Saturday, January 19, 2013

Good news: Rescued dog Jorja Specklestockings is free of dreaded disease

Par-tay! I don't have Leishmaniasis!

When you care about animals you have to deal with a lot of sadness, anger, and frustration, because many if not most of them around the world are wretchedly neglected and/or mistreated, and often there’s little you can do to help them.

On the occasions when you are able to help, you cling to any little piece of good news about them that comes along.

This week we got a much-treasured, huge piece of good news.

Drum roll… trumpet fanfare… hurrah! Our little rescued/foster dog Jorja Specklestockings is Leishmaniasis-free!

Dear readers, for those of you lucky enough to have no clue what Leishmaniasis is, lemme tell ya, the word “disease” ain't bad enough to describe it. This illness is demonic. If you ask me, it might as well be the devil in disguise. 

Agapi, a Greek street dog who suffered horribly with Leishmaniasis until rescue and treatment

Dogs contract it when they are bitten by a sand fly (of a certain species) that has previously bitten another dog who has the disease. From the infected dog’s blood, the sand fly picks up the parasite that causes the disease. Then the insect deposits the parasite in the new dog’s blood. Leishmaniasis can also be transmitted from mother to puppy.

Though some dogs can go asymptomatic for years, showing no sign at all, many dogs become extremely ill.  Symptoms include a whole smorgasbord of ailments ranging from skin lesions to organ failure.

These days I am also fostering Agapi, who suffered from a raging case of Leishmaniasis when friend Melissa Beamish and I first spotted him in the middle of the road in a Greek hillside village one moonlit night—bleeding from his eyes.  I had never seen anything like it. I hope I never do again. But given the prevalence of Leishmaniasis in this country, I probably will.

Agapi has now undergone heavy-duty treatment for Leishmaniasis—a month’s course of a powerful chemotherapy drug, Milteforan. He will also be on another drug, Xylapour, for life. He is doing very well. The gruesome lesions that used to plague his eyes and legs are nearly gone. But the parasite is pernicious, and sometimes manages to “hide” somewhere in the tissues. So it might always lurk in his body—dormant, we hope, but still there.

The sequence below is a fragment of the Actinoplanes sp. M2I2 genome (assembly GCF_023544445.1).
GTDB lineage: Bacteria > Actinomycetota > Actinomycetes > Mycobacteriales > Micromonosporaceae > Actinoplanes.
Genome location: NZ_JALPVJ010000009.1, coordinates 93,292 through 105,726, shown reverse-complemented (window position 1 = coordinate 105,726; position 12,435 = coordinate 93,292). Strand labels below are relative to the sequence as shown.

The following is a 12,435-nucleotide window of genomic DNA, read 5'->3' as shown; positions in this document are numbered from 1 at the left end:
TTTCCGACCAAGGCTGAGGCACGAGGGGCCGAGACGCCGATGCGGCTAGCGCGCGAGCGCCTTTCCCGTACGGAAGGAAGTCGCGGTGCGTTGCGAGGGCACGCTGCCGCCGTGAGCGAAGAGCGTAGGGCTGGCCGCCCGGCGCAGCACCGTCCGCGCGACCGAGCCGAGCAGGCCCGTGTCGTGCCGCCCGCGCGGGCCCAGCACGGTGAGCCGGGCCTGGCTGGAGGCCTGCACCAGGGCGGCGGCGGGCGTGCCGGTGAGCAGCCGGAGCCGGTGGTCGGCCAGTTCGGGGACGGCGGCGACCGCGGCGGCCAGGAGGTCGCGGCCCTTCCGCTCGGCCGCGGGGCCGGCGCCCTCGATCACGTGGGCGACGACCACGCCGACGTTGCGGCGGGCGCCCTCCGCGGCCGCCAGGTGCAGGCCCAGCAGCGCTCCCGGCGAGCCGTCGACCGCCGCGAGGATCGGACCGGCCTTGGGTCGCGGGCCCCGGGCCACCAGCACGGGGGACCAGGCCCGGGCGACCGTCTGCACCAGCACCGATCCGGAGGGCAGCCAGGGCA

After taking the course of meds. Agapi is on the mend
Also, due to the fact that he probably endured a lot of cruelty, he is acutely fearful of many things. Thus, it’s a challenge finding a furever family for him. I’m in for the fostering long haul for this boy.

Jorja Specklestockings, though, is another matter. She’s a pretty, perky, clever, and amusing little sprite who gets along great with just about everyone of all species, would be a good fit for almost any adopter, and who—thank you O Gods of Dog Rescue—does not have that horrible disease.

Which is very fortunate, because sadly, Leishmaniasis tends to reduce the appeal of pooches looking for homes. Right or wrong, most prospective adopters would rather opt for a Leish-negative dog.

Jorja is one of the lucky ones. Many dogs here in Kefalonia, especially the homeless ones, fall prey to dreaded Leish. Somehow she dodged it. That opens up all kinds of doors for the future of this abandoned street waif who until just a couple of weeks ago would have had almost no future at all.

Now, with a little more luck, that future is looking pretty bright for this girl—just like her lively amber eyes that glow with intelligence and spirit.

More on Jorja:

Princess (slightly hairy) of Greek castle seeks new throne 

Spay Day for Princess Jorja Specklestockings (Part One) 

More on Agapi: 

More on why "chauffeur" Katerina is in Greece:
How I got stranded in an old, cold, leaky house all winter 

Read Melissa Beamish's excellent blog about her round-the-world trip volunteering in animal shelters, including a month at Kefalonia's ARK.

To donate or to volunteer on behalf of animals in Kefalonia, contact Animal Rescue Kefalonia (ARK) and Kefalonia Animal Trust (KATs).

The Dozen Dog Diaries (DDD) would be delighted if you'd spread the links to these articles. Please just keep in mind that reprint or re-post of more than a paragraph or two of the text or of any of the photos is allowable only by explicit permission from DDD, who may be contacted at youradopteddogATyahooDOTcom. Thanks for visiting!

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